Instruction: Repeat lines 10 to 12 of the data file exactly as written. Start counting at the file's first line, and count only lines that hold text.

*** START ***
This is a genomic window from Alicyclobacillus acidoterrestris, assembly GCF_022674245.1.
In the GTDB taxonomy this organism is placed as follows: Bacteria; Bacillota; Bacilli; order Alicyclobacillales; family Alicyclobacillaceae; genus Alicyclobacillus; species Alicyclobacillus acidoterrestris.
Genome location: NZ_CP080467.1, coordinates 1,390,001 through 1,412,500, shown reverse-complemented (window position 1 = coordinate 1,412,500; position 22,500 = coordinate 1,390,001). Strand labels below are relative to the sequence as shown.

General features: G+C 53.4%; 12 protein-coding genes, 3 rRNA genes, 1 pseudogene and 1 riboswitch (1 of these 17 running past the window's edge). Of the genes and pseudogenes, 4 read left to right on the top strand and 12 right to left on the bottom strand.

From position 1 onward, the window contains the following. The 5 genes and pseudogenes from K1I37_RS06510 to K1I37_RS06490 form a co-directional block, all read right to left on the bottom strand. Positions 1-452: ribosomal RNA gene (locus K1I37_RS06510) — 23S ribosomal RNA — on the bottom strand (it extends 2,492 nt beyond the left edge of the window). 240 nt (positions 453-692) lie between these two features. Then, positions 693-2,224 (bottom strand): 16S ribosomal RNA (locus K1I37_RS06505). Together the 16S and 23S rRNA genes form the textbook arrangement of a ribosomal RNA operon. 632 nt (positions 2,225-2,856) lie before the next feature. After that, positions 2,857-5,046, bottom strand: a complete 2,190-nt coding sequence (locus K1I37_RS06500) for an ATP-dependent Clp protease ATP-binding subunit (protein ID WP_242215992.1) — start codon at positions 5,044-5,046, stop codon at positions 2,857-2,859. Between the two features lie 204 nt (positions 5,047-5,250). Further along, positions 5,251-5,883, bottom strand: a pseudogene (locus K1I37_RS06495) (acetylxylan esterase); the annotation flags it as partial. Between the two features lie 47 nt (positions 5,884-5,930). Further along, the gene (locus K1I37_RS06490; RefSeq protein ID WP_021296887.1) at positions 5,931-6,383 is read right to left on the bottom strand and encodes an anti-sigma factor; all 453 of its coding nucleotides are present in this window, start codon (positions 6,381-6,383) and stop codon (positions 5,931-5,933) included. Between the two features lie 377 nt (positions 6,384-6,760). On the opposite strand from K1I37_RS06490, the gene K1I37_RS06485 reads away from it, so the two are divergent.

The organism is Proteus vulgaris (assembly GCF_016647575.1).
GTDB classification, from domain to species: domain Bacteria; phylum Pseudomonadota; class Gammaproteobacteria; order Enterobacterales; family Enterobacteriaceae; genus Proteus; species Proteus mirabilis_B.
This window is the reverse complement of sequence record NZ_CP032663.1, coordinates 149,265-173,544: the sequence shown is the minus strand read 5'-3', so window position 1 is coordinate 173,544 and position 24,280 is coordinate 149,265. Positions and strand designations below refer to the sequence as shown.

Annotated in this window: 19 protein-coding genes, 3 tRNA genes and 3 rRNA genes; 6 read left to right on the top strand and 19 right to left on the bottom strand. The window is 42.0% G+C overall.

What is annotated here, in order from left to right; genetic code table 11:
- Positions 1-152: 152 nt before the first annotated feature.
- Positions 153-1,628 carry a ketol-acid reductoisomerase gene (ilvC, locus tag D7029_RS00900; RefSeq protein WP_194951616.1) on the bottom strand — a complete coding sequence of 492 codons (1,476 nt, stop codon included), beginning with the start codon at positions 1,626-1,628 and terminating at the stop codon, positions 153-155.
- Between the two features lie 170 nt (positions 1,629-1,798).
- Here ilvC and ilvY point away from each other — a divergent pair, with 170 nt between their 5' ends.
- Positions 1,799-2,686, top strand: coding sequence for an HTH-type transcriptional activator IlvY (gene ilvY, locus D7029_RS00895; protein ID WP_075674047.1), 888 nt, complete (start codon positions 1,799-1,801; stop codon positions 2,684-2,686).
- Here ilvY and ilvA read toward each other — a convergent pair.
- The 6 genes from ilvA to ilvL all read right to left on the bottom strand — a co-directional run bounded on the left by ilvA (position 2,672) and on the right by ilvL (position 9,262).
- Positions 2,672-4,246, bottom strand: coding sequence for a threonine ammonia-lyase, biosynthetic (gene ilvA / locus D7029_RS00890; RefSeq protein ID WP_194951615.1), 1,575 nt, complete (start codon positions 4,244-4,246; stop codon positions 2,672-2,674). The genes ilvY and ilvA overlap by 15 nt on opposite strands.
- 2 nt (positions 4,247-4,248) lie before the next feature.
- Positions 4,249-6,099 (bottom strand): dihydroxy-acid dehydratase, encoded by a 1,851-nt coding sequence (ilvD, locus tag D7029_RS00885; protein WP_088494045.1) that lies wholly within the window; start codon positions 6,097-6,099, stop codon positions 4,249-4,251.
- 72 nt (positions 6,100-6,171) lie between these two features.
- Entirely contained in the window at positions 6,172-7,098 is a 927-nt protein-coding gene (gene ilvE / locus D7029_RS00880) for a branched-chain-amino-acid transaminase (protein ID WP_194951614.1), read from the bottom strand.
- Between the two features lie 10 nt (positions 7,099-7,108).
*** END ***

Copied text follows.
What is annotated here, in order from left to right; genetic code table 11:
- Positions 1-152: 152 nt before the first annotated feature.
- Positions 153-1,628 carry a ketol-acid reductoisomerase gene (ilvC, locus tag D7029_RS00900; RefSeq protein WP_194951616.1) on the bottom strand — a complete coding sequence of 492 codons (1,476 nt, stop codon included), beginning with the start codon at positions 1,626-1,628 and terminating at the stop codon, positions 153-155.